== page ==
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The Artist and the Showman

The Artist and the Showman

Artist: Ray Abeyta (1956 Santa Cruz, New Mexico - 2014 Brooklyn, New York)

Department: Art
Date: 2014
Medium: oil on canvas
Dimensions:
48 × 60 in. (121.9 × 152.4 cm)
Classification: Painting
Credit Line: Albuquerque Museum, museum purchase
Object number: PC2014.44.1
DescriptionSeated, knee-length view of Buffalo Bill in his Wild West show buckskins (at viewer's left) and Herman Melville in a black suit.
On view
Text Entries

Ray Martín Abeyta

1956 Santa Cruz, New Mexico – 2014 Brooklyn, New York

The Artist and the Showman, East Coast West Coast, Buffalo Bill and Herman Melville

2013

oil on canvas
museum purchase

PC2014.44.1

 

Ray Martín Abeyta pokes at colonial attitudes in this metaphorical painting. The relationship between Buffalo Bill Cody and Herman Melville may seem oblique, but Abeyta draws a thought-provoking parallel. Melville’s Moby Dick affirms the colonial belief that all resources, including oil rendered from whales, should be exploited. In the book, this belief leads to complete disaster. Similarly, Cody’s colonialism presents the West as a carnival that masks the cultural disasters and genocide that occurred during the “taming” of the West. Comically dragging them into the present, Abeyta shows Cody and Melville throwing gang signs, envisioning them representing west and east sides of a colonial “’hood.”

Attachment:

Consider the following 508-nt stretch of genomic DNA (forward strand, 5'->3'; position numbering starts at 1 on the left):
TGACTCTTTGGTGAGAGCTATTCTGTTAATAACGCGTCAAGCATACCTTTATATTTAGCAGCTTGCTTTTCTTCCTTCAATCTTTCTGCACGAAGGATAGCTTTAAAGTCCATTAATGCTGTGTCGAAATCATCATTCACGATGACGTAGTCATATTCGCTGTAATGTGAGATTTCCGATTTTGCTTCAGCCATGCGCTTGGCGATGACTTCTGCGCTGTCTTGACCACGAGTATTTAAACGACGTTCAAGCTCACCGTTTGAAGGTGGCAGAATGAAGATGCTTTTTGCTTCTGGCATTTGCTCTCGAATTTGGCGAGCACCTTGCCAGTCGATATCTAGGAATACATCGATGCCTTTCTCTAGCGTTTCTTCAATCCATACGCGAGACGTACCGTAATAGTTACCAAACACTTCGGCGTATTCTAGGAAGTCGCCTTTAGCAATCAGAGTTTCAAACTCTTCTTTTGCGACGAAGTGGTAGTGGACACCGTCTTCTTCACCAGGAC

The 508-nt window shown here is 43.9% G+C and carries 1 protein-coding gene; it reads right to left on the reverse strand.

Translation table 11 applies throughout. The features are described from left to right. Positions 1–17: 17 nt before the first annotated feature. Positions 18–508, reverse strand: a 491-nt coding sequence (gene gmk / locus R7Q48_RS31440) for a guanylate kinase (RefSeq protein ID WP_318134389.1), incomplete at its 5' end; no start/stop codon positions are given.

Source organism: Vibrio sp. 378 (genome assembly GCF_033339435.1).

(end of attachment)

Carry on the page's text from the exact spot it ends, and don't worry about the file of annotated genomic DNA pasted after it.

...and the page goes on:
El artista y el showman, costa este y costa oeste, Buffalo Bill y Herman Melville

2013

óleo sobre lienzo

adquisición del museo

PC2014.44.1

 

Ray Martín Abeyta se burla de las actitudes colonialistas en esta pintura metafórica. La relación entre Buffalo Bill Cody y Melville pudiera parecer dudosa, no obstante, Abeyta traza un paralelismo sugerente. Moby Dick de Melville afirma la creencia colonialista de que todos los recursos, incluida la grasa de las ballenas, es susceptible de explotación. En el libro, esta creencia desemboca en un auténtico desastre. De manera similar, el colonialismo de Cody presenta el Oeste como un carnaval en el que se enmascara el genocidio y la tragedia cultural que tuvo lugar durante la «conquista» del Oeste. Arrastrando a ambos al presente en un entorno cómico, Abeyta muestra a Cody y Melville lanzando signos típicos de las pandillas callejeras, imaginándolos como representantes de los «barrios pandilleros» coloniales de las zonas este y oeste.